This is a story about a staircase renovation I recently performed in a custom 1980s, Spanish Colonial style single-family home. A prodigious six-thousand square foot structure cozily tucked away in a cul-de-sac that’s part of Phoenix Arizona’s highly desirable North Central Corridor. This uniquely shaped staircase led from the Saltillo tile covered entry foyer down to a below grade Great Room, then returning back up again on the other side of a winding staircase to a common hall. Based on its shape and come-back-around design, I believe I aptly named it my Boomerang Staircase.
The first order of business is the cleaning process; get rid of the white nylon plush carpeting that is more than likely covering a multitude of sins. I remember when this color was en vogue, along with mauve and teal. That does date me…fortunately the old floorcovering was able to be recycled. Do away with the covering; let’s get to the condition of the subfloor.
Anytime I plan to bond floor covering to a subfloor I mechanically abrade the surface. Cleaning is the first of the four-step subfloor preparation process: Clean, Dry, Flat & Smooth (CDFS) are the critical subfloor preparation aspects relevant to the long term success of a floor covering installation. It’s vitally important to remove all surface contaminants and bond breakers. Even the often overlooked invisible concrete curing compounds, commonly used in the desert heat. Opening the pores of the concrete in order to create a favorable surface profile and achieve superior adhesion is crucial. The abrading process helps me get up close and personal as I move the hand grinder along the subfloor; as a direct result I not only clean, but smooth the floor at the same time. At that point I can then make an initial, confident flatness determination through sight and feel.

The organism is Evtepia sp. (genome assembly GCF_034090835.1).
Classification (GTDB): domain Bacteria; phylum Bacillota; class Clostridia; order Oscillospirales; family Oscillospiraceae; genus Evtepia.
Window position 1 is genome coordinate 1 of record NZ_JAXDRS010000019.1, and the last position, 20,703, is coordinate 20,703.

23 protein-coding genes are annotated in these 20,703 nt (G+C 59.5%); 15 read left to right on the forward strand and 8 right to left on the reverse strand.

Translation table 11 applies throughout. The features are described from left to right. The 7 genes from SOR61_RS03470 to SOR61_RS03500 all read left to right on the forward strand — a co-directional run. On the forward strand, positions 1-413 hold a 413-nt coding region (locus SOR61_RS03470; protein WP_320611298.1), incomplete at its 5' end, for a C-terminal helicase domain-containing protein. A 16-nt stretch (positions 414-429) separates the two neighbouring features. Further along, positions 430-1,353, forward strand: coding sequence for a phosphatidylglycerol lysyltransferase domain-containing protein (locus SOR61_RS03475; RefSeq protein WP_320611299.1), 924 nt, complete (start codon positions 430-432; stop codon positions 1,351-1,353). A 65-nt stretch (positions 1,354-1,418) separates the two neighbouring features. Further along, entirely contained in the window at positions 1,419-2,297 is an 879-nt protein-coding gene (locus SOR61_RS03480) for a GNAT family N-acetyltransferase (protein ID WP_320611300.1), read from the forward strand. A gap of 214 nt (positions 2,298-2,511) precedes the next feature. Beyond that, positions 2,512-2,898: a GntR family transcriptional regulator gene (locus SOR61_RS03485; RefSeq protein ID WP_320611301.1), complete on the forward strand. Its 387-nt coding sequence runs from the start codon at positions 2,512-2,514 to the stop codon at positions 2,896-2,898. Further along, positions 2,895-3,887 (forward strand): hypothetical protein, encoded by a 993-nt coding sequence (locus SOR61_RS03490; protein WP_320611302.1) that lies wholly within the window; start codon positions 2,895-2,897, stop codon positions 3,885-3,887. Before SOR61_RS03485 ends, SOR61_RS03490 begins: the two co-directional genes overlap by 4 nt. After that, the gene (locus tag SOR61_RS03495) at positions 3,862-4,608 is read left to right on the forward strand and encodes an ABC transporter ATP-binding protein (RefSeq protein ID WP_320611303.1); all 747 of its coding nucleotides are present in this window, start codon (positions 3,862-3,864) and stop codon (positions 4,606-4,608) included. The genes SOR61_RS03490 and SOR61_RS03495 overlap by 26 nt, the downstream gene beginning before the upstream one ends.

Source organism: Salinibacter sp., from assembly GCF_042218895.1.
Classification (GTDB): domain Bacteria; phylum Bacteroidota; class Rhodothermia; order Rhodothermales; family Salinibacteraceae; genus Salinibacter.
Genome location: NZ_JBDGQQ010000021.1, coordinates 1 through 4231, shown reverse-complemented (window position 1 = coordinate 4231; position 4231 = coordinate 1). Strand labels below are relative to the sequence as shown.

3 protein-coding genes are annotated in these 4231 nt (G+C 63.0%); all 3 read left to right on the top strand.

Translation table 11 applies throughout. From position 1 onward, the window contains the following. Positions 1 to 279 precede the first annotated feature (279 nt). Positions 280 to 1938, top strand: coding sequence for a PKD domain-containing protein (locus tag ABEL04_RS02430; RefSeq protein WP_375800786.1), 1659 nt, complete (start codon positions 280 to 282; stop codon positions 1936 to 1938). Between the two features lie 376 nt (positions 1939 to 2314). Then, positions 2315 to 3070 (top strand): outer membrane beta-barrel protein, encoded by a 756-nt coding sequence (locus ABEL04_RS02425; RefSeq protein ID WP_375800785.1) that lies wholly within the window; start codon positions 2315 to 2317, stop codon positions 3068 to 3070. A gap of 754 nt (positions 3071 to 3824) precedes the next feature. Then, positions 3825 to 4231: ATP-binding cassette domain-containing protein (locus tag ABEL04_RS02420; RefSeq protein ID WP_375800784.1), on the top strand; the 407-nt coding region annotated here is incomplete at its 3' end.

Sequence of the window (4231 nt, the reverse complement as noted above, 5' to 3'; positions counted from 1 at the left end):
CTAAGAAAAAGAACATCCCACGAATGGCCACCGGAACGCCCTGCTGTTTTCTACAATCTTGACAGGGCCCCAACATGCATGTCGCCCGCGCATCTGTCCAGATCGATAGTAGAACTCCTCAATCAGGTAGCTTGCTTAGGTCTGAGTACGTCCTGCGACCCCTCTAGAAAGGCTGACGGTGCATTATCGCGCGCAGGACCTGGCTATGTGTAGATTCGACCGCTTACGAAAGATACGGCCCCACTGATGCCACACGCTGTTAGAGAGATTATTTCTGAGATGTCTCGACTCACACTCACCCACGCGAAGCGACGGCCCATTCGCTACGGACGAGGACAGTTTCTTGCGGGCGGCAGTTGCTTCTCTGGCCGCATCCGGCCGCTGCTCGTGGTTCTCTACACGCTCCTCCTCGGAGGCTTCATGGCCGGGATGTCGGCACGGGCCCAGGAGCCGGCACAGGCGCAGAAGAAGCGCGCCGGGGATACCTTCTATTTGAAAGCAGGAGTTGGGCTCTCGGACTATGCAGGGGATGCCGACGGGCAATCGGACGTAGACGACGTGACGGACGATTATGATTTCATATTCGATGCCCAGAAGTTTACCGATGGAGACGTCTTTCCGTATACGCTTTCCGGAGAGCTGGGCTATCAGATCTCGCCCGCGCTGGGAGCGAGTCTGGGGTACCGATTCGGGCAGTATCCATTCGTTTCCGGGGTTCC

At this stage of the project I determine and/or correct – flat, straight, square and cut anything that I can to fit the floor underneath. The left side of the concrete steps had a crook that needed to be corrected. And the right top step had the base of a steel column that needed to be accounted for. The drywall needed repair as well.
The floor covering is an engineered hardwood from Anderson called Casitablanca. It is a Spanish hickory imported from Paraguay, hand-scraped with a beveled edge. It was affixed using Bostik’s GreenForce high performance wood floor adhesive and moisture control membrane. I installed this product in a number of other areas in the home as well. I’d rate it not only as aesthetically pleasing but also as a fine product to install.
I considered this the most challenging part of the project. Wrought iron balusters were supplied by WoodStairs. Four different baluster designs were implemented to replace the old wood oak spindles. Making sure placing was perfect and within code took some focus.
This is a one-of-a-kind staircase that was not simply covered but was transformed from an outdated soft covering to being encased in a modern hardwood using precision craftsmanship. I enjoy unusual projects that challenge my skills on many different fronts, at the end of the day the ultimate reward is a happy customer. There are many pics of the process, check them out if interested and feel free to ask questions or make comments below.